The Mother of All Blog Posts 

Let’s all agree to leave “mother” out of job descriptions 

Dear Job Description Writers:

I’d like to take a moment on this fine Mother’s Day to give a bit of recruiting advice; Leave out the “mother” metaphor from your job postings.

For example, don’t do this.

“[Company Name] NEEDS A MOTHER.
Don’t be offended if you’re a dude. In this age of blurred lines, you can be our mother too. A mother tends to the flock, has an ear towards unspoken needs, and keeps the kids happy and healthy. As we grow beyond our current cozy size, we need a power player in the house with an eye towards community life.”


“You are also often affectionately referred to as Office Mom because hey, you better be able to remind folks of upcoming meetings and know where the ibuprofen’s at at any given time.”


“Are you a person that can anticipate what the team needs before we need it? Like being the office ‘mom’? Then you are in!”


“Need an Office Mom! We are a small venture funded startup full of geeks. Need someone to come and help us survive.”

Those are excerpts from real job listings.

Do you really need someone to tell you to play nice with others, clean up after yourselves, and sneeze into your elbow? As Amy Poehler would say, “Really?!”

I get what they mean to say.

I’ve scheduled flu shots, organized rock climbing events, and made sure we’ve had enough unsalted almonds in the kitchen (“keeping people healthy”).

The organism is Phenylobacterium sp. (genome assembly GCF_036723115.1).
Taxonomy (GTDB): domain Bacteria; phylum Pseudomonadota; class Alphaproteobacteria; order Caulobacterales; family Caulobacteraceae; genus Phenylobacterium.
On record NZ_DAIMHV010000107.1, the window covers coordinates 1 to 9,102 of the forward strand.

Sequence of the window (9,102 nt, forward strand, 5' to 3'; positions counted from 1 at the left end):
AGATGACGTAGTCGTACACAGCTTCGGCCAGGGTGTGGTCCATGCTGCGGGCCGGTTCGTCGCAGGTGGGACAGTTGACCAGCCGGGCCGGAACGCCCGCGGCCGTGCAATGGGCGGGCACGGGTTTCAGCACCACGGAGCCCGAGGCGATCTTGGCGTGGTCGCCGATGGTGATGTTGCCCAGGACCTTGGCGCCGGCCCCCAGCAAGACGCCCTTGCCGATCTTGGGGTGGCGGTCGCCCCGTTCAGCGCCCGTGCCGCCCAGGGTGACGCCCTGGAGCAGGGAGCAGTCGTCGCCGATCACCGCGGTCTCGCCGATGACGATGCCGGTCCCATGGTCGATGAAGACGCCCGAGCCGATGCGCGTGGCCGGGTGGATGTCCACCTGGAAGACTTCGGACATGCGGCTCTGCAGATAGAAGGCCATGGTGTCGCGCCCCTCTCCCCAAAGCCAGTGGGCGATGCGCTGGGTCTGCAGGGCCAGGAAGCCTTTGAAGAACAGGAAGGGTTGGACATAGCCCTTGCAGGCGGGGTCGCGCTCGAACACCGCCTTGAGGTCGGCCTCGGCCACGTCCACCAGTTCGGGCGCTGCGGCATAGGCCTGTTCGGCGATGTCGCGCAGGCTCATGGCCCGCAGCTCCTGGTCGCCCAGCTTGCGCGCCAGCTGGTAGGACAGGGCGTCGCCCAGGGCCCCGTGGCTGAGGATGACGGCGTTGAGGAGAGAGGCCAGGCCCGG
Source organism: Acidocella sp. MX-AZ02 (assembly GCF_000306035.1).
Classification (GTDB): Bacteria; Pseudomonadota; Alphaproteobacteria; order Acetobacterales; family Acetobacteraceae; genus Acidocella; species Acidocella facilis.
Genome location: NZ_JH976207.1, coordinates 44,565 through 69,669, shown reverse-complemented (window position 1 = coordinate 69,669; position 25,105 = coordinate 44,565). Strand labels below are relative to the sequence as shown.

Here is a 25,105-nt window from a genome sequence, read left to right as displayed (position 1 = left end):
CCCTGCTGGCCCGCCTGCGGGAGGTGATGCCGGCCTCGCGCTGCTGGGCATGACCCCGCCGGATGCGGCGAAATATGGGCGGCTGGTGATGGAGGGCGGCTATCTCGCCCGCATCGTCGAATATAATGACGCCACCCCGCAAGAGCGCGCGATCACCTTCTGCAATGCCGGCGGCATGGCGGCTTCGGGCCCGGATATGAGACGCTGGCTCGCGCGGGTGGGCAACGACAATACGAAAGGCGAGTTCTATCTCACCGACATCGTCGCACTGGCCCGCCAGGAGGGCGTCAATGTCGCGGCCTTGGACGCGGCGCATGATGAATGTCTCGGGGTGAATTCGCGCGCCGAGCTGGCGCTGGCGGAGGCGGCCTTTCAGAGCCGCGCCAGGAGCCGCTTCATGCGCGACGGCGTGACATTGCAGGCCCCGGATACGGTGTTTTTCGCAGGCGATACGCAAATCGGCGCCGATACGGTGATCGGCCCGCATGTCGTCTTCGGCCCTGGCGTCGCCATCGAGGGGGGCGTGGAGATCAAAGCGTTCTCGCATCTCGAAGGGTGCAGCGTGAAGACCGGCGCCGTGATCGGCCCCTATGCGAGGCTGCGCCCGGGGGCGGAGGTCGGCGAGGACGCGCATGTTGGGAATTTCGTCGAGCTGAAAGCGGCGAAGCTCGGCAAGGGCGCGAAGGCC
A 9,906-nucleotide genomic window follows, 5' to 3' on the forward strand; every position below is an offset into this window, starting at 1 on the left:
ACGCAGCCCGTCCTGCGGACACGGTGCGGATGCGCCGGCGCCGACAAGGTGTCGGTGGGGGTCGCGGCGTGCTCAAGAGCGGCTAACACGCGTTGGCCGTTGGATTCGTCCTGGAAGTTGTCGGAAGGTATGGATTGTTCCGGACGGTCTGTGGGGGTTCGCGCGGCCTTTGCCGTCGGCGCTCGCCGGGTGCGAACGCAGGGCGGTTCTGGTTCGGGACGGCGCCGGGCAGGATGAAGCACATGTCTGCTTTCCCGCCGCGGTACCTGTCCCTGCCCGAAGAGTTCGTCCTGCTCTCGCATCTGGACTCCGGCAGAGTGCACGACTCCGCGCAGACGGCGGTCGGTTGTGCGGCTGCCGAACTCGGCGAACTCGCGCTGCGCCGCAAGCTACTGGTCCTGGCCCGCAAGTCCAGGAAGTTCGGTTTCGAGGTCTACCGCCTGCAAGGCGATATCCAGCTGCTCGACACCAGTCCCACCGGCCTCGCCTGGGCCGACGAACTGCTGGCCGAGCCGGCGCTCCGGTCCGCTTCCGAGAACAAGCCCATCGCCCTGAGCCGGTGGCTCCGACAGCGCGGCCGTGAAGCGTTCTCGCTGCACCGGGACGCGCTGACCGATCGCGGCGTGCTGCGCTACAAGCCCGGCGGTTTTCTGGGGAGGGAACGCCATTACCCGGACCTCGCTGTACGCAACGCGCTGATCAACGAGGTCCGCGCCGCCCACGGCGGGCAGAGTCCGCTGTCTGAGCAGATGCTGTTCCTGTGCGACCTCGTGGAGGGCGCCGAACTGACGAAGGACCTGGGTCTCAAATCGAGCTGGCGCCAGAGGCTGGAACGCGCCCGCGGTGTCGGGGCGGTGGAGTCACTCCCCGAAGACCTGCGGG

I’ve planned really fun holiday, beach, product launch, and just-because-it’s-Friday parties (“keeping people happy”).

I’ve watched and analyzed the office vibe, kept an open-door policy and made sure concerns have been addressed (“has an ear towards unspoken needs”).

Instead of seeking out a “mother” though, perhaps realize the overlapping skills a mother has of, let’s say, an Office Manager, Director of Operations, Chief of Staff, Receptionist, Director of Recruiting, Sidekick, HR Manager, Director of Happiness, or whatever made-up title you create.

Sounds like you’re looking for someone who is smart and gets things done — a leader who can juggle logistics. Someone who knows when and how to prioritize the never-ending tasks that come their way. Someone who is solving problems before you even realize there are any. Someone that makes everyone excited about the projects they’re working on and about coming into work.

Why would someone like that want to work at a company that needs a mother? The person you’re looking for wants to work at a place where other grownups roam the hallways. Not children.

Being a mother is a very tough job that comes without bonuses, raises, or promotions. It can be a thankless job. The person you’re looking for wants growth, a career path and to be recognized for a job well done.

Writing a job description like that not only promotes a sexist atmosphere, even if “dudes” are allowed to apply, but also alienates the qualified candidates that you are seeking. It’s simply counterproductive and insulting.

Can we all agree to leave out “mother” from job descriptions from now on?



Mother of two lovely boys.
Director of Recruiting at Fog Creek Software where other adults join me for coffee in the kitchen.

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